Let's Make Robots!

Pololu Orangutan X2

Hi all,

 I want to build a small robot, and wan to ask you if anyone have ever used the Orangutan x2 controller http://www.pololu.com/catalog/product/720 I see that lots of people are using the PIC controllers, but I don't wanna use these, they require windows and expensive compilers. I'd rather work with linux and program in C/C++

If anyone have used it before, is the orangutan easy to use? can i connect a camera to it without many troubles?

 Also can you suggest a cheap camera that I could use with my robot? 


Thanks a lot

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the laptop idea sounds interesting ... the problem though is that the laptop is gonna be big and won't be able to get a small robot..

 I'm aware of the intrinsic difficulites with vision algorithms, but I believe that the excitement and potential applications are stronger than the frustration! 

I just want to small sized robot, no bigger than 1:10 RC car that i can put a camera on and navigate an unknown environment using vision only. 


but that seems pretty complex!! what about a nono itx? I think that will get very expensive quickly!

Thanks a lot for the info everybody.. i really like the stereo rig, but very expensive :(

 However, i'm a little lost... I'll really appreciate it if you help me on this question

what parts you think i should buy to build a small robot with a camera? I need to know about those expensive parts, as it'll be painful to budy stuff and never get it to work! motors, wheels and chassis are pretty easy to pick. My problem is with the controller and the cam 

 Thanks a lot 

i love this forum, hopefully with some help with picking parts I'll get my robot up and running 


As a builder who has a used a camera with an AVR, I have this to say: don't bother. Once you get to really using a camera, any of the solutions out there are probably going to frustrate you. The Surveyor model above, by itself, would be a good option. On the other hand, if you are really serious about doing vision with a robot (which is a really, really hard problem), then you might as well be prepared to pony up and just mount a webcam on a laptop and go from there....

Seriously, it took me about 2 months to get XRB3 up and running with an AVRcam. On the other hand, my latest bot is using a dell mini inspiron and a webcam, and it took all of 20 minutes to get it running - plus I can use open source vision libraries that far outweigh anything you find for smaller cameras. It's just a matter of data throughput, you can't move enough data through an AVR to be effective. 


What are you wanting to do with the robot, and why does it need a camera? What is the camera to do?

Are you just wanting to see what the robot sees? Or for the robot to analyze the video and operate from that?

A camera is more for some more advanced robot builder. As a starter project I would rather use a infrared sensor or ultrasonic sensor. They are way less expensive and then the frustration is less if you can't get it to work. But this will not happen as infrared and/or ultrasonic are very easy. Once you get the hang of that and learned the most important things about your microcontroller and how to interface with it etc. It's time to try a camera :)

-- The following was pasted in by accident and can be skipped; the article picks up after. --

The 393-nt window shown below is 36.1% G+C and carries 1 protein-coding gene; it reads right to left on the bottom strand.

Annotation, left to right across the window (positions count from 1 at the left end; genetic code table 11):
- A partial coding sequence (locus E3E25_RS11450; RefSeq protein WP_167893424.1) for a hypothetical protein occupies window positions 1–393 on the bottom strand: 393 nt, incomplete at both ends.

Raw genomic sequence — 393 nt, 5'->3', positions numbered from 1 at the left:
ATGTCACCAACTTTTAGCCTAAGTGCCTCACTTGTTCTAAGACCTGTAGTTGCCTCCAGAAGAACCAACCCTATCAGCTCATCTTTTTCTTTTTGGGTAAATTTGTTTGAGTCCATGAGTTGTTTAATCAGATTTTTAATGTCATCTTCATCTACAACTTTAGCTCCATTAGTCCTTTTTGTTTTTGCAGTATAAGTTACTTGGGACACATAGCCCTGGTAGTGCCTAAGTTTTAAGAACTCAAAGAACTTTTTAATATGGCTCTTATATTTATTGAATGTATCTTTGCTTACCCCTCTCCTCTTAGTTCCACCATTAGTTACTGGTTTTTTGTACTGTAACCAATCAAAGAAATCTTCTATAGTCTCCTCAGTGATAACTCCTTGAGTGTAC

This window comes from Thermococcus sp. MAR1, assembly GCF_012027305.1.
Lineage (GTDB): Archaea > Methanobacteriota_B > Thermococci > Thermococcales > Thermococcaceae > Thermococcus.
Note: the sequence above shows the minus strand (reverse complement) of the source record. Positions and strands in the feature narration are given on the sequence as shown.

GobliZ - Check out my robots

As above, the AVRcams and CMUcams have been used a bit in doing color tracking for a robot. They all make use of Omnivision camera sensors (OV6620 for AVRcam, CMUcam3, original CMUcam; OV7620 for CMUcam2)

Another possible is the Surveyor SRV-1 Blackfin Camera for  $195, using an OV9665 camera read by a 500 MHz Analog Devices Blackfin processor. They have a stereo vision model too. I've had fun remotely running a BP Explorer robot setup that are Surveyor robots running around a diorama.

There are any number of wireless cams that could be used if that is all you are looking for, remote telepresence.

Ooo that stereo vision one is shnazzy.  I want one.  Even though I would have no idea how to get Arduino to talk with it.  Doesn't matter, though.  I want one.  :P

With those cameras, there is plenty of processing power left on the 500mHz blackfin! They have a set of libraries and tutorials on how to use it as your one and only processor.


If you want to work with C and in Linux, the Arduino is probably a good option.  Along with the Picaxe it's one of the two microcontrollers frequently used by people on this site.

I don't know anything about the Orangutan, but it seems kind of gimmicky to me.  You'll probably be paying too much for something that is underpowered and only meant for use with very specific projects.  Not that the guys at Pololu are crooks, it's just that it's meant for a very specific use and for people without a lot of experience.  If you go with something like an Arduino or Picaxe, you can learn it once and then apply your knowledge to all your future projects, while still being way more affordable and every bit as capable (and even more adaptable!) for your future projects.

You'll also find more online resources for Arduino and Picaxe, making it easier to learn how to program and do cool things with.

... and welcome to the site!!! 

Um, yeah, the X2 has a mega644 and a 168 (the chip on the arduino), it has hefty motor controllers built in as well. Thus, the X2 is actually about 3x the arduino in terms of I/O, processing power, and built ins. 

The arduino would probably have more online resources, but the guys at Pololu have made a set of libraries for the X2 that rival the stock set of Arduino libraries.